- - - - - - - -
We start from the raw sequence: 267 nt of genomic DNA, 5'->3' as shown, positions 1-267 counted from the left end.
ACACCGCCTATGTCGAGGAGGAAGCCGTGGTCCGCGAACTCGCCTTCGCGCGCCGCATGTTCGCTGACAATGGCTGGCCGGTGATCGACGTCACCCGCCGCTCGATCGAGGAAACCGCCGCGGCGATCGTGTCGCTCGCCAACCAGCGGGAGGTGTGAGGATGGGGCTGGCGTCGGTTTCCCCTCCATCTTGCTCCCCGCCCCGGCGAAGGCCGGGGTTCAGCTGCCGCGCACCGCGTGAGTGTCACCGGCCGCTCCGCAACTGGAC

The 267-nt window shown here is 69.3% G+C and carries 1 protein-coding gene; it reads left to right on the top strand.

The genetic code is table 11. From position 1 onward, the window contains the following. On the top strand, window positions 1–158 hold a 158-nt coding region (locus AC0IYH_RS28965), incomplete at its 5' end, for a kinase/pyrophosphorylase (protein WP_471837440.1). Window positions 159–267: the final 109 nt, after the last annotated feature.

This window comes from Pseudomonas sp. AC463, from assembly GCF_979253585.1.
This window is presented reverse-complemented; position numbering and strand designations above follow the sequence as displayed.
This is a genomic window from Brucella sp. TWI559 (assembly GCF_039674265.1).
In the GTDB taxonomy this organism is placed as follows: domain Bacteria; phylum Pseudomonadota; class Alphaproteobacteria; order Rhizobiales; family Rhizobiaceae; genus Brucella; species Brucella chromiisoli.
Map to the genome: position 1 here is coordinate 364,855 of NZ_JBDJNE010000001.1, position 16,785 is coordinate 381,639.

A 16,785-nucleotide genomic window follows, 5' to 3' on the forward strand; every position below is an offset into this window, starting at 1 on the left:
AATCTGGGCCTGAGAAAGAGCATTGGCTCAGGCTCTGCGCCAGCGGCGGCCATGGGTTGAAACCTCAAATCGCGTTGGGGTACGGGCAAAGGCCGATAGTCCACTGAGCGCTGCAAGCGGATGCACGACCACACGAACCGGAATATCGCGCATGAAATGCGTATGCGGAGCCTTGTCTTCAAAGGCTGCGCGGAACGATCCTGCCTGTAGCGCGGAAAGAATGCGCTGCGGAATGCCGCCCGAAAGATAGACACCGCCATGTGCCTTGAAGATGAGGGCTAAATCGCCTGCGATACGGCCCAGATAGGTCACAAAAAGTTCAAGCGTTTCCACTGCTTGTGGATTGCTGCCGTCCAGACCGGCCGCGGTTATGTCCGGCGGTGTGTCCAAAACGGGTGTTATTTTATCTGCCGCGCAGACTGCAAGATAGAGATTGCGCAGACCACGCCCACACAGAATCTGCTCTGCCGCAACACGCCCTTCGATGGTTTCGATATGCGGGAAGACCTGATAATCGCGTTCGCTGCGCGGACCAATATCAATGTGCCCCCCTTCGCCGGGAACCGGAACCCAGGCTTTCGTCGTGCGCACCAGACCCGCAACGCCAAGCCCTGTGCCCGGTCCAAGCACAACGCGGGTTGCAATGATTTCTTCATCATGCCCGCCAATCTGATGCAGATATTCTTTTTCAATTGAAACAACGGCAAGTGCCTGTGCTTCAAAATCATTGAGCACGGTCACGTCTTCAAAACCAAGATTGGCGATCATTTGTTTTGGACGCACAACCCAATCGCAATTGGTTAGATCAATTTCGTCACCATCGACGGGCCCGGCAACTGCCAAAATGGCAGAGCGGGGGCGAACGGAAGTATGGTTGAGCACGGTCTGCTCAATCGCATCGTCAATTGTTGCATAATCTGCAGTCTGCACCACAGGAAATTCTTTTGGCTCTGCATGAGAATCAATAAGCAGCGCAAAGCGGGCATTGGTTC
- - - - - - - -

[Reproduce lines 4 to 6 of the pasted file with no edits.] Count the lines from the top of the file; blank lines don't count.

The genetic code is table 11. From position 1 onward, the window contains the following. On the top strand, window positions 1–158 hold a 158-nt coding region (locus AC0IYH_RS28965), incomplete at its 5' end, for a kinase/pyrophosphorylase (protein WP_471837440.1). Window positions 159–267: the final 109 nt, after the last annotated feature.

This window comes from Pseudomonas sp. AC463, from assembly GCF_979253585.1.
This window is presented reverse-complemented; position numbering and strand designations above follow the sequence as displayed.